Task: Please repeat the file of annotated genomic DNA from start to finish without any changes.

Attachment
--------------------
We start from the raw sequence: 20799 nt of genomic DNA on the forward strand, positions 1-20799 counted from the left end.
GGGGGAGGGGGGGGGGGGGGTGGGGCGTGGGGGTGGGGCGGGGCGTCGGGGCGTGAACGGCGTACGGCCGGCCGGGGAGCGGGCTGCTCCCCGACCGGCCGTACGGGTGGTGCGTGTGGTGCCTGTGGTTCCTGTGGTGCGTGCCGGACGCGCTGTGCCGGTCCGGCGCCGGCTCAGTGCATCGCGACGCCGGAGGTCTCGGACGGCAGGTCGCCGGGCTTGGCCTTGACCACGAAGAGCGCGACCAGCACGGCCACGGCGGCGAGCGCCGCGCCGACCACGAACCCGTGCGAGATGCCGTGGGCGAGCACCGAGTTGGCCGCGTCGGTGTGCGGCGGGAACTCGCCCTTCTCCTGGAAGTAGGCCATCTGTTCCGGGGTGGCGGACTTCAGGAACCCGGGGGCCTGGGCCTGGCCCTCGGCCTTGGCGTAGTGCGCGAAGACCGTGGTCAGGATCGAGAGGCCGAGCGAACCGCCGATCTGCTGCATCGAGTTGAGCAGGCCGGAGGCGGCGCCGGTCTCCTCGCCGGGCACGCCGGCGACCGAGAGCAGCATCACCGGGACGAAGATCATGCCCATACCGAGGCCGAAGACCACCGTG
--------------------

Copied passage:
We start from the raw sequence: 20799 nt of genomic DNA on the forward strand, positions 1-20799 counted from the left end.
GGGGGAGGGGGGGGGGGGGGTGGGGCGTGGGGGTGGGGCGGGGCGTCGGGGCGTGAACGGCGTACGGCCGGCCGGGGAGCGGGCTGCTCCCCGACCGGCCGTACGGGTGGTGCGTGTGGTGCCTGTGGTTCCTGTGGTGCGTGCCGGACGCGCTGTGCCGGTCCGGCGCCGGCTCAGTGCATCGCGACGCCGGAGGTCTCGGACGGCAGGTCGCCGGGCTTGGCCTTGACCACGAAGAGCGCGACCAGCACGGCCACGGCGGCGAGCGCCGCGCCGACCACGAACCCGTGCGAGATGCCGTGGGCGAGCACCGAGTTGGCCGCGTCGGTGTGCGGCGGGAACTCGCCCTTCTCCTGGAAGTAGGCCATCTGTTCCGGGGTGGCGGACTTCAGGAACCCGGGGGCCTGGGCCTGGCCCTCGGCCTTGGCGTAGTGCGCGAAGACCGTGGTCAGGATCGAGAGGCCGAGCGAACCGCCGATCTGCTGCATCGAGTTGAGCAGGCCGGAGGCGGCGCCGGTCTCCTCGCCGGGCACGCCGGCGACCGAGAGCAGCATCACCGGGACGAAGATCATGCCCATACCGAGGCCGAAGACCACCGTG